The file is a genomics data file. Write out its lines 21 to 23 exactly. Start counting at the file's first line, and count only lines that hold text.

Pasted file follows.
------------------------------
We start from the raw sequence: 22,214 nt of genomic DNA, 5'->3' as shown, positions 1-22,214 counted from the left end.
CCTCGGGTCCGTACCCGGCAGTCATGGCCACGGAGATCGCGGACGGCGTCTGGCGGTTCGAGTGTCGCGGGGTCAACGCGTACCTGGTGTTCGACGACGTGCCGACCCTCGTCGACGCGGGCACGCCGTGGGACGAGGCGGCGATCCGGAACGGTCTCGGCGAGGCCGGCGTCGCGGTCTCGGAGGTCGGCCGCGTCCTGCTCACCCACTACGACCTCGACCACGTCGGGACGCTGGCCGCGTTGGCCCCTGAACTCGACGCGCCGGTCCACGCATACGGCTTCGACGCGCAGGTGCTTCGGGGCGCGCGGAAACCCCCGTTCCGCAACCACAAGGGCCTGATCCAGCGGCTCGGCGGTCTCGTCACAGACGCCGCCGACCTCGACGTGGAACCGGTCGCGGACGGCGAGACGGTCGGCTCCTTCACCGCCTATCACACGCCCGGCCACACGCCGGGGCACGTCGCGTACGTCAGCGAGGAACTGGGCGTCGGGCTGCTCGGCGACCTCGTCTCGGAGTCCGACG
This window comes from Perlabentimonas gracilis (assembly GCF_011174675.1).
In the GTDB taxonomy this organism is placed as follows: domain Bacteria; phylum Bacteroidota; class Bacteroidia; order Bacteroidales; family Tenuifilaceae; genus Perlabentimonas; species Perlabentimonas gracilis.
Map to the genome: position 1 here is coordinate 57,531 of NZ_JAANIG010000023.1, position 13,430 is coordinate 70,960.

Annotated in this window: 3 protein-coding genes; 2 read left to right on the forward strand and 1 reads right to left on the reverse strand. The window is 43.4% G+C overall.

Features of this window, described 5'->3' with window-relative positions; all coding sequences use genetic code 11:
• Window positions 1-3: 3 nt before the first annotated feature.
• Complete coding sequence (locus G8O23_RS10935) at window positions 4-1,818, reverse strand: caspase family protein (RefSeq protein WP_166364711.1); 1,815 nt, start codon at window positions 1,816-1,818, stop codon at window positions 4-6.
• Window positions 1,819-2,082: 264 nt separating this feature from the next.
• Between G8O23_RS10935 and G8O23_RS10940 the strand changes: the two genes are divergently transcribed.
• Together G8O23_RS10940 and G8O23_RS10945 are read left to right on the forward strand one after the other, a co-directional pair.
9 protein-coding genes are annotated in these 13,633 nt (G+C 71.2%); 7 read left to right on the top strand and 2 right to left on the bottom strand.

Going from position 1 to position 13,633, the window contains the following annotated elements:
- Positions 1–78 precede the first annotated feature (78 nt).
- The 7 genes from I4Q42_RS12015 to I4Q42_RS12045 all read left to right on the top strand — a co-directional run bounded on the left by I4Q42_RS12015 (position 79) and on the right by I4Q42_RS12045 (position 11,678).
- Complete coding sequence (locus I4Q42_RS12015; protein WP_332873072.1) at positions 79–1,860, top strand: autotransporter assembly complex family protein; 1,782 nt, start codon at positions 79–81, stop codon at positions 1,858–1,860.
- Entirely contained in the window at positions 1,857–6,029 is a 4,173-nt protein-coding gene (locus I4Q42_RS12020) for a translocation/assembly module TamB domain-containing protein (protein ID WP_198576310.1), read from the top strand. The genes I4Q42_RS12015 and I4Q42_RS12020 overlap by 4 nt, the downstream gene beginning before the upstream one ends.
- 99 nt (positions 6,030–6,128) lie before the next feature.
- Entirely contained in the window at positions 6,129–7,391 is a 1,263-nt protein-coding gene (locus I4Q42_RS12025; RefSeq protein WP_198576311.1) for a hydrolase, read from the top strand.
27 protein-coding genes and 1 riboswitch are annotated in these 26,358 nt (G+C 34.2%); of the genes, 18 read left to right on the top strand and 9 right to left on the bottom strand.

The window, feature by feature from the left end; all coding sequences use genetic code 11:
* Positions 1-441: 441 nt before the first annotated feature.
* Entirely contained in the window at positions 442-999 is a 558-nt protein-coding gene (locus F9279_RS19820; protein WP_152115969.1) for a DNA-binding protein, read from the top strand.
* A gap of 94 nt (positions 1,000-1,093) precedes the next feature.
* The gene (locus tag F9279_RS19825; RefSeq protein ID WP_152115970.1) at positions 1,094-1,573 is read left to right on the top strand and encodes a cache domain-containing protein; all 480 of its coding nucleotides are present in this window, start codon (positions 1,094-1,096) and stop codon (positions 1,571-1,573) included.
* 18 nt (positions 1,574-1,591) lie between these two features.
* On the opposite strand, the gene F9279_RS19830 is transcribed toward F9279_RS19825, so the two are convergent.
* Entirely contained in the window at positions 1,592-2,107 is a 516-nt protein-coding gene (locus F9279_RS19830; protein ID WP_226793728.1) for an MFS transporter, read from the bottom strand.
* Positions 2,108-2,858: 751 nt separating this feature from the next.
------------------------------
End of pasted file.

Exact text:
27 protein-coding genes and 1 riboswitch are annotated in these 26,358 nt (G+C 34.2%); of the genes, 18 read left to right on the top strand and 9 right to left on the bottom strand.

The window, feature by feature from the left end; all coding sequences use genetic code 11:
* Positions 1-441: 441 nt before the first annotated feature.